Luther and Understanding the Righteousness of God.

More from Reformation Thought: An Introduction, this from the chapter titled “The Doctrine of Justification by Faith”:

[During the period 1513-1516 Luther] understood the ‘righteousness of God’ to refer to an impartial divine attribute.  God judges individuals with complete impartiality.  If the individual has met the basic precondition for justification, he or she is justified; if he has not, he or she is condemned….He gives each individual exactly what he or she merits—nothing more and nothing less.
….Luther’s growing pessimism concerning the abilities of sinful humanity led him to despair of his own salvation, which increasingly seemed an impossibility. ‘How can I find a gracious God’, he asked.
This was no mere theological problem of purely academic interest….it concerned him, personally…For Luther, as for so many others, the crucial question of human existence concerned how to clinch one’s salvation…It was the central question on his personal agenda.
It is not know exactly what occurred, or when it occurred, but Luther finally had a breakthrough, and “it changed Luther’s outlook on life completely, and ultimately propelled him into the forefront of the Reformation struggle.
Here is Luther’s own description of his personal difficulties with the problem of the ‘righteousness of God’:
I had certainly wanted to understand Paul in his letter to the Romans. But what prevented me from doing so was not so much cold feet as that one phrase in the first chapter: ‘the righteousness of God is revealed in it’ (Romans 1:17). For I hated that phrase, ‘the righteousness of God’, which I had been taught to understand as the righteousness by which God is righteous, and punishes unrighteous sinners.
Although I lived a blameless life as a monk, I felt that I was a sinner with an uneasy conscience before God. I also could not believe that I had pleased him with my works. Far from loving that righteous God who punished sinners, I actually hated him….I was in desperation to know what Paul meant in this passage. At last, as I meditated day and night on the relation of the words ‘the righteousness of God is revealed in it, as it is written, the righteous person shall live by faith’, I began to understand that ‘righteousness of God’ as that by which the righteous person lives by the gift of God (faith); and this sentence, ‘the righteousness of God is revealed’, to refer to a passive righteousness, by which the merciful God justifies us by faith, as it is written, ‘the righteous person lives by faith’. This immediately made me feel as though I had been born again, and as though I had entered through open gates into paradise itself. From that moment I saw the whole face of Scripture in a new light…And now, where I had once hated the phrase, ‘the righteousness of God’, I began to love and extol it as the sweetest of phrases, so that this passage in Paul became the very gate of paradise to me.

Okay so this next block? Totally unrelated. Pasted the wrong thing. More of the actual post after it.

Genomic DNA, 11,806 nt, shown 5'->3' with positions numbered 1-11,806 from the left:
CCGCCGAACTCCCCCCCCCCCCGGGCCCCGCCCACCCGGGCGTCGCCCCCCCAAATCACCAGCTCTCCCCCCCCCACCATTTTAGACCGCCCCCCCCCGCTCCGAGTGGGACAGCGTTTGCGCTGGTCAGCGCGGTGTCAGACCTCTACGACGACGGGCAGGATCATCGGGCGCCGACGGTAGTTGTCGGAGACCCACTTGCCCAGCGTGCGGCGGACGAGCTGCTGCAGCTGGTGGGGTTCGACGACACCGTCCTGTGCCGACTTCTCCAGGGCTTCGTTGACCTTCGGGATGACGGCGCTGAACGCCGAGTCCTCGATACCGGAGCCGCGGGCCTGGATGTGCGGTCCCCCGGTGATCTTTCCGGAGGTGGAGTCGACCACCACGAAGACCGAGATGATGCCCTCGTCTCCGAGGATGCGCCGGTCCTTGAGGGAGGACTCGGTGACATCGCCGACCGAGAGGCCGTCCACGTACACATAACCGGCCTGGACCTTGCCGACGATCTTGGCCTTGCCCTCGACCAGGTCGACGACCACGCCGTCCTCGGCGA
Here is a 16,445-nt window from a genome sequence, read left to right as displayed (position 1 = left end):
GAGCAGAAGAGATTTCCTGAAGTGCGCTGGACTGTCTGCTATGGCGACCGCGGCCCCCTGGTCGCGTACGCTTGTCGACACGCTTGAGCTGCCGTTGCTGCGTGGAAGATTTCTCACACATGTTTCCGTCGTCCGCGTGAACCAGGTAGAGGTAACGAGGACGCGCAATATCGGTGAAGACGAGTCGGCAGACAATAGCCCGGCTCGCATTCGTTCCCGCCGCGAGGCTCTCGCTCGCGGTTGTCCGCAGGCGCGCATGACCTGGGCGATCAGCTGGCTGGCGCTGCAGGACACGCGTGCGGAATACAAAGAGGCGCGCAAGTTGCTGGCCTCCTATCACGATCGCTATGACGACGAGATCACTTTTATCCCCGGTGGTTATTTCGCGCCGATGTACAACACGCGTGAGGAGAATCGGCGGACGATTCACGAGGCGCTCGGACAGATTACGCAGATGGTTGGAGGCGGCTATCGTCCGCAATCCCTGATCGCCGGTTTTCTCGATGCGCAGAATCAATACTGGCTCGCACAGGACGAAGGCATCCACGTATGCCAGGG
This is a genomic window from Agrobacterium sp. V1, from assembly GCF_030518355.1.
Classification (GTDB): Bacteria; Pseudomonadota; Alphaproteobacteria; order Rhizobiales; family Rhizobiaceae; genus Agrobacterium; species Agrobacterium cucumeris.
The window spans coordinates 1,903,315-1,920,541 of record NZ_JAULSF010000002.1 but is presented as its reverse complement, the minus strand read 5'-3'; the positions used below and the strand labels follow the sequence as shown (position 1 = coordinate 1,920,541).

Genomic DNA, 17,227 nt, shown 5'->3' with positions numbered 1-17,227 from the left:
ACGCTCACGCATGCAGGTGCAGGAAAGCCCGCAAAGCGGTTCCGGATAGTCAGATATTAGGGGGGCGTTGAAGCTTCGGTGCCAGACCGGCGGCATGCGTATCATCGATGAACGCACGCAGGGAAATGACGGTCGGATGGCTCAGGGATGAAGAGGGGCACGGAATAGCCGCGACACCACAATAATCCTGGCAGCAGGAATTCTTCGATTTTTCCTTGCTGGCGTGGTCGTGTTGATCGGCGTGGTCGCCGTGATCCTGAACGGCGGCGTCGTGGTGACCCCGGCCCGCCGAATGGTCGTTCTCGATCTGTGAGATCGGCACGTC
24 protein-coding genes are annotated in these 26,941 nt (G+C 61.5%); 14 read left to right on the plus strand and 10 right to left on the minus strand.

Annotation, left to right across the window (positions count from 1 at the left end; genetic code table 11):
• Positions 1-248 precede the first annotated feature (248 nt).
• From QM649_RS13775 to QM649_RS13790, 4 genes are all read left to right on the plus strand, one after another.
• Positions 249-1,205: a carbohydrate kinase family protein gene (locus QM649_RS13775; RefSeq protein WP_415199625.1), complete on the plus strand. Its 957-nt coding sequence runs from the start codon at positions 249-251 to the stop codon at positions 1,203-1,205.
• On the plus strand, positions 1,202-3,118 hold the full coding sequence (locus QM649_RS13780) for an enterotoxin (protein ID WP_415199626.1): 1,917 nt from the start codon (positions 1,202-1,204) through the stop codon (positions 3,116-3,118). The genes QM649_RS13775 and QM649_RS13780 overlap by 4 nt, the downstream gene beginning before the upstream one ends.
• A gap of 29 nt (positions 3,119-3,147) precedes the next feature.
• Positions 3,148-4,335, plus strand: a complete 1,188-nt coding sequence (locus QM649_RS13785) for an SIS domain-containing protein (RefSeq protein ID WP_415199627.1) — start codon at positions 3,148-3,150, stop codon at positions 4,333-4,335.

McGrath’s comment:
Luther’s insight, which he describes in this autobiographical passage, is that the God of the Christian gospel is not a harsh judge who rewards individuals according to their merits, but a merciful and gracious God who bestows righteousness upon sinners as a gift.

Faith is Not the Same as Certainty

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I’ve been reading Alistair E. McGrath’s Reformation Thought: An Introduction. In the chapter titled “The Doctrine of Justification by Faith” one of the subjects he examines is the reformers’ thought on the assurance of salvation.   McGrath:

For Luther, as for the reformers in general, one could rest assured of one’s salvation. Salvation was grounded in the faithfulness of God to God’s promises of mercy; to fail to have confidence in salvation was, in effect, to doubt the reliability and trustworthiness of God.  Yet this must not be seen as a supreme confidence in God, untroubled by doubt.  Faith is not the same as certainty; although the theological foundation of Christian faith may be secure, the human perception of and commitment to this foundation may waver.                                                                                                This point is brought out clearly by Calvin, often thought to be the most confident of all the reformers in relation to matters of faith.  His definition of faith certainly seems to point in this direction: